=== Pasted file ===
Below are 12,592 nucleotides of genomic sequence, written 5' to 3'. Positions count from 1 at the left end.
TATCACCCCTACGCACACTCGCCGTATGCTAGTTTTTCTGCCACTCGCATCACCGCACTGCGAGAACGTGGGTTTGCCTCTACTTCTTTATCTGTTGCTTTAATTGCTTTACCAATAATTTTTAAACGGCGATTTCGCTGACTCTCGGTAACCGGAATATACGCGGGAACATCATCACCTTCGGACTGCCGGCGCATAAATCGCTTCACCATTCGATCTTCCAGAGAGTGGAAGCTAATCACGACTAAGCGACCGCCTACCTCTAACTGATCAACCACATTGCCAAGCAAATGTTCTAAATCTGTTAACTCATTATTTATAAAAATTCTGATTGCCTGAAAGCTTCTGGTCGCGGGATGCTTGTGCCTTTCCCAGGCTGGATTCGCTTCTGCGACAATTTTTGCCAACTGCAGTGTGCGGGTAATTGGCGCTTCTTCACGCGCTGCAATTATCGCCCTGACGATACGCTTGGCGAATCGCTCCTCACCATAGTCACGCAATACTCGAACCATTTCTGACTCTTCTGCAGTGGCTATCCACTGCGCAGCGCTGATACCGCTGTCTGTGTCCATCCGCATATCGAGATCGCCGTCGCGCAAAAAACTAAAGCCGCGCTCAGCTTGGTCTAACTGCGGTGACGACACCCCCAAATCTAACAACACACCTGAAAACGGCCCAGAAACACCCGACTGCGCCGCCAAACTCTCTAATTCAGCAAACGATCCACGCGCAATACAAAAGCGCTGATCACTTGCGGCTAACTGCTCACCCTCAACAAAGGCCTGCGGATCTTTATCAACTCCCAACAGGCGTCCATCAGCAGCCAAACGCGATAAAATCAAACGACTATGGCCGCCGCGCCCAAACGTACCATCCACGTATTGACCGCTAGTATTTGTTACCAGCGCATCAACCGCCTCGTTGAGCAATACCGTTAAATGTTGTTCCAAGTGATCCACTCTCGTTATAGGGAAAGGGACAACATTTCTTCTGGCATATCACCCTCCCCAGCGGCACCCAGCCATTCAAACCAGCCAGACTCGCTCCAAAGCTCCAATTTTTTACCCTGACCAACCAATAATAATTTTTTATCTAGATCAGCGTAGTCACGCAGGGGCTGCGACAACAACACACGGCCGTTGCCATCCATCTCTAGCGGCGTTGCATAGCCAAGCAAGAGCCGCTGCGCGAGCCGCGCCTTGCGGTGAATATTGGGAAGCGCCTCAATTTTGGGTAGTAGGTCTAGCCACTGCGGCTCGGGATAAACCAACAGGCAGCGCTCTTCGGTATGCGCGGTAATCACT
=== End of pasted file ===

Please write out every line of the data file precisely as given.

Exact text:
Below are 12,592 nucleotides of genomic sequence, written 5' to 3'. Positions count from 1 at the left end.
TATCACCCCTACGCACACTCGCCGTATGCTAGTTTTTCTGCCACTCGCATCACCGCACTGCGAGAACGTGGGTTTGCCTCTACTTCTTTATCTGTTGCTTTAATTGCTTTACCAATAATTTTTAAACGGCGATTTCGCTGACTCTCGGTAACCGGAATATACGCGGGAACATCATCACCTTCGGACTGCCGGCGCATAAATCGCTTCACCATTCGATCTTCCAGAGAGTGGAAGCTAATCACGACTAAGCGACCGCCTACCTCTAACTGATCAACCACATTGCCAAGCAAATGTTCTAAATCTGTTAACTCATTATTTATAAAAATTCTGATTGCCTGAAAGCTTCTGGTCGCGGGATGCTTGTGCCTTTCCCAGGCTGGATTCGCTTCTGCGACAATTTTTGCCAACTGCAGTGTGCGGGTAATTGGCGCTTCTTCACGCGCTGCAATTATCGCCCTGACGATACGCTTGGCGAATCGCTCCTCACCATAGTCACGCAATACTCGAACCATTTCTGACTCTTCTGCAGTGGCTATCCACTGCGCAGCGCTGATACCGCTGTCTGTGTCCATCCGCATATCGAGATCGCCGTCGCGCAAAAAACTAAAGCCGCGCTCAGCTTGGTCTAACTGCGGTGACGACACCCCCAAATCTAACAACACACCTGAAAACGGCCCAGAAACACCCGACTGCGCCGCCAAACTCTCTAATTCAGCAAACGATCCACGCGCAATACAAAAGCGCTGATCACTTGCGGCTAACTGCTCACCCTCAACAAAGGCCTGCGGATCTTTATCAACTCCCAACAGGCGTCCATCAGCAGCCAAACGCGATAAAATCAAACGACTATGGCCGCCGCGCCCAAACGTACCATCCACGTATTGACCGCTAGTATTTGTTACCAGCGCATCAACCGCCTCGTTGAGCAATACCGTTAAATGTTGTTCCAAGTGATCCACTCTCGTTATAGGGAAAGGGACAACATTTCTTCTGGCATATCACCCTCCCCAGCGGCACCCAGCCATTCAAACCAGCCAGACTCGCTCCAAAGCTCCAATTTTTTACCCTGACCAACCAATAATAATTTTTTATCTAGATCAGCGTAGTCACGCAGGGGCTGCGACAACAACACACGGCCGTTGCCATCCATCTCTAGCGGCGTTGCATAGCCAAGCAAGAGCCGCTGCGCGAGCCGCGCCTTGCGGTGAATATTGGGAAGCGCCTCAATTTTGGGTAGTAGGTCTAGCCACTGCGGCTCGGGATAAACCAACAGGCAGCGCTCTTCGGTATGCGCGGTAATCACT